In contrast to the US, Canada has a universal program. Cannabis is federally legal in Canada for all provinces. We need to do better for patients in the US. I shouldn't be penalized, for example, if I'm in California, but I live in New York and I run out of my prescription of cannabis or Xanax or any other medication. I should be able to get any of my medications in California without much trouble. Can it happen? Yes, but it would take some effort.

Once we go from medical to recreational or adult-use, there is a difference in the market. Meaning, it becomes more about the money – selling the product – than doing what’s best for the patient.

I'm currently working with Americans for Safe Access (ASA). We have a New York State Patient Advisory Committee, and I'm working to bring awareness about the patient experience. We are tackling questions such as: which conditions are bringing patients to cannabis, and how do we not lose our access when we transition to adult-use? How can we include the pharmacists that have been there for the medical patients, who are knowledgeable about helping patients handling multiple pharmaceuticals and especially contraindications?

I'm very concerned about states just lumping their medical programs into their adult-use programs without some types of safeguards to allow patients to retain all their benefits. For example, medical patients are allowed higher purchase limits than those for adult-use customers. Being able to purchase more product during a visit usually saves money. It also means that I don't have to run to the dispensary every other day when I consume medicine all day. Another important benefit is product availability. Adult-use consumers generally buy different products than medical patients, and it’s important for medical patients to continue having access to the same variety of products after adult use is legalized. There are also tax breaks. Medical patients should continue to get tax breaks on their purchases after adult use is legalized.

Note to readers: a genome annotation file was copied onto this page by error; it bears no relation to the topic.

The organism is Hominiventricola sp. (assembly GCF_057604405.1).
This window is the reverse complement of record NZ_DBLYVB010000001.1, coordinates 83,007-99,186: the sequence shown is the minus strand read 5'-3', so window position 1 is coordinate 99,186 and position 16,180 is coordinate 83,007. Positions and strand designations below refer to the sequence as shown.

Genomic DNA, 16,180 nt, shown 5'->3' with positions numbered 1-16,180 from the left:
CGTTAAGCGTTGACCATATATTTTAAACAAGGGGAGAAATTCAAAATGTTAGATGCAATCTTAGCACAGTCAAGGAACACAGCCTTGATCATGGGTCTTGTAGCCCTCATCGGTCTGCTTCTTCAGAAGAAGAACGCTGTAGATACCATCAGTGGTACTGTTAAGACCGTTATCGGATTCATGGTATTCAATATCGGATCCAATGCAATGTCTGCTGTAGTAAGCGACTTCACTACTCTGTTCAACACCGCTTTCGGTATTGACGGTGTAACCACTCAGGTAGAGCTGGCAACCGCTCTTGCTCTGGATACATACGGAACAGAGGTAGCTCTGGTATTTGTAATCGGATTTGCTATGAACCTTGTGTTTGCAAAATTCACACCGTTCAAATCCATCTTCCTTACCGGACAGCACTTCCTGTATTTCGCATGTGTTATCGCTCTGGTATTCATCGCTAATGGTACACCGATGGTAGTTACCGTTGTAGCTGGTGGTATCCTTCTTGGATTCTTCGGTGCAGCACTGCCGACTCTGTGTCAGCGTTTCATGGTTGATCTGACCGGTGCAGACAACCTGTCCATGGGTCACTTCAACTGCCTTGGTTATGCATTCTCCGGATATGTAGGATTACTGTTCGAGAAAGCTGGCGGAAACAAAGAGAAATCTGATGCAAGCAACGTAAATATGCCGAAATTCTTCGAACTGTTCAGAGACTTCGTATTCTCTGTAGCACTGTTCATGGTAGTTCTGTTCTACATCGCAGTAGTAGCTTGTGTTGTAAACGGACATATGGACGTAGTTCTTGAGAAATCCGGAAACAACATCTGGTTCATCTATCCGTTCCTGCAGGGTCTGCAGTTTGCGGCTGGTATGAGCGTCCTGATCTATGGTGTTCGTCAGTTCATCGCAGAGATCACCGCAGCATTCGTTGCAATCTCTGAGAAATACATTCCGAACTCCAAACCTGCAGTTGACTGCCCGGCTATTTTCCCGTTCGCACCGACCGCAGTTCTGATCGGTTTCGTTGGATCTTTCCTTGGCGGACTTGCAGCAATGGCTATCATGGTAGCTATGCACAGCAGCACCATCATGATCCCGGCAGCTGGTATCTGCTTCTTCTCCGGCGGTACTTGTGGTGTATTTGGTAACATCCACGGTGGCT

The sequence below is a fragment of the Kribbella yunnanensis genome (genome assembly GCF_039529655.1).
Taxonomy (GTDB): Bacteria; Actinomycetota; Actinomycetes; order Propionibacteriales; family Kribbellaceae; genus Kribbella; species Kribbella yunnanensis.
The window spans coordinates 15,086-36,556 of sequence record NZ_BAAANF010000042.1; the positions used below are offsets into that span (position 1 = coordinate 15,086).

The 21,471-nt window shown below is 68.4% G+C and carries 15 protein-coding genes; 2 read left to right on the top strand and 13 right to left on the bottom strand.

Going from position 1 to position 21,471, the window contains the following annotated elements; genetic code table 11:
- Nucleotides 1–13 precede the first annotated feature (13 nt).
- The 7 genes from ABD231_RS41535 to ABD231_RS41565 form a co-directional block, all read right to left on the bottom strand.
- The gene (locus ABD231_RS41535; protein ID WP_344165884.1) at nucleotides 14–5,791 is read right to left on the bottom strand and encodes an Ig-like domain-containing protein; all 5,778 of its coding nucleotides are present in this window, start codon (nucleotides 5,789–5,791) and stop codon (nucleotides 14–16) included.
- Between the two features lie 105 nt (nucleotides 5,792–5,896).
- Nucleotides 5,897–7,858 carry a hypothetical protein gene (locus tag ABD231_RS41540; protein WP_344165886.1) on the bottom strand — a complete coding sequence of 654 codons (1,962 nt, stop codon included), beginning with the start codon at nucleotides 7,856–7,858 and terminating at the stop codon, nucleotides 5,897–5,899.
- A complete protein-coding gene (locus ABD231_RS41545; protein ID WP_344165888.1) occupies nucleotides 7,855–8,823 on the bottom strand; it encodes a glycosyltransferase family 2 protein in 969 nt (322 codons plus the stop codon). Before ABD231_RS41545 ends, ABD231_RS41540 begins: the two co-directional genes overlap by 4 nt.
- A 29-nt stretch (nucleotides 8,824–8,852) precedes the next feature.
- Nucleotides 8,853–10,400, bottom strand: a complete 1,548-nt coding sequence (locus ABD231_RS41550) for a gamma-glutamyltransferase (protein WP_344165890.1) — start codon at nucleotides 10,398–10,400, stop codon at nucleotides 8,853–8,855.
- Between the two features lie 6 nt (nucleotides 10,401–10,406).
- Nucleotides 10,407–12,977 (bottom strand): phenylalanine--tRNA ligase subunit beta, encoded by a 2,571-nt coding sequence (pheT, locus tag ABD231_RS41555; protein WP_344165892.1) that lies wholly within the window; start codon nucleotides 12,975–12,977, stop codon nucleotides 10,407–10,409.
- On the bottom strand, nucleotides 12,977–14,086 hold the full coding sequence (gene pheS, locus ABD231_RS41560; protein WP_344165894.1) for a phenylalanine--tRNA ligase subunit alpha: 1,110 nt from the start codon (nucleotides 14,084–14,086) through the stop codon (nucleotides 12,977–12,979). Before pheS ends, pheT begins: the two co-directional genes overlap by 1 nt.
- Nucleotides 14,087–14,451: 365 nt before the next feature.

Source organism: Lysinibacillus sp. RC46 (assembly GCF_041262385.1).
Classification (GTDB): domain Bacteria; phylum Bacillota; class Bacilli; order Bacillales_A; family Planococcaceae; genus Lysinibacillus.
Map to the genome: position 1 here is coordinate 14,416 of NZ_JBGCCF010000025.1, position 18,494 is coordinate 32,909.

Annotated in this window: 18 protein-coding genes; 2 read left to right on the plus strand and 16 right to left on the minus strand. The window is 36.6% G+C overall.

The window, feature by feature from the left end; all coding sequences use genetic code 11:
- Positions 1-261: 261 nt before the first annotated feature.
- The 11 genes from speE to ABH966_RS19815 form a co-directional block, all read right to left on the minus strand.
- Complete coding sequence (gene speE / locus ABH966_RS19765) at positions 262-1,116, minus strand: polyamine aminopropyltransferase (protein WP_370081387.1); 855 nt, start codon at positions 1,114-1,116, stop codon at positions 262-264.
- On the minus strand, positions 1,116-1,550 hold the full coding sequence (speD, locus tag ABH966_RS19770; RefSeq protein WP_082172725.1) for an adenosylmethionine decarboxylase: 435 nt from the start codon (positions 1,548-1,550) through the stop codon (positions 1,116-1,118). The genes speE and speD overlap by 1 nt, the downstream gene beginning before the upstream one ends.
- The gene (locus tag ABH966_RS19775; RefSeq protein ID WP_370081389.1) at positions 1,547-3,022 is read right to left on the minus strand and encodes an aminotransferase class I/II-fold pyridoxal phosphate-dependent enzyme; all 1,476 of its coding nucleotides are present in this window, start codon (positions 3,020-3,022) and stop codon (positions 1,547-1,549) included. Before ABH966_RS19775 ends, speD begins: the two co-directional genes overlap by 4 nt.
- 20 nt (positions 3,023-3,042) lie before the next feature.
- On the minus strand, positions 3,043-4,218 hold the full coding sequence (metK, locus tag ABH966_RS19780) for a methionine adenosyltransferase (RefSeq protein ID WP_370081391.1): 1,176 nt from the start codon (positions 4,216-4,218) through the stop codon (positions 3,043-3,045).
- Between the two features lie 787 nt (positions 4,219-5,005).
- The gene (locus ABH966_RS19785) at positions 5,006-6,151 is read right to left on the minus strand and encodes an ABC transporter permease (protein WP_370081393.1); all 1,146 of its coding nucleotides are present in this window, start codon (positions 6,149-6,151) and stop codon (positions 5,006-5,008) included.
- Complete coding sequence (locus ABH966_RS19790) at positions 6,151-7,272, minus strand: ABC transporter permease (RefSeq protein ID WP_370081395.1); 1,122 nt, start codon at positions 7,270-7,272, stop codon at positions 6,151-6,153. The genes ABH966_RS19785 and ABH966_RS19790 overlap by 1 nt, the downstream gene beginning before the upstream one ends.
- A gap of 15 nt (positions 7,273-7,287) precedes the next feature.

Are you still having to travel to Canada to obtain your medical cannabis?


Lawley: I still travel to Canada, go to events, and things like that over there. I love Canada because I can try so many different products and I can learn what works for me, and in many cases this app still has that back-end information of various strains in Canada.

Different experiences and different retail outlets have been great. It's crazy how many stores there are now in Canada since the pandemic. I mean, before there was like one every 30 miles or so. Now it's like there's one every 2 miles. They're everywhere. It's amazing because there are so many options for patients, and I actually do feel it's gotten more affordable in Canada.

What are your opinions on the medical cannabis industry in New York? Are there things that you are seeing that aren’t working and would like to change (3)?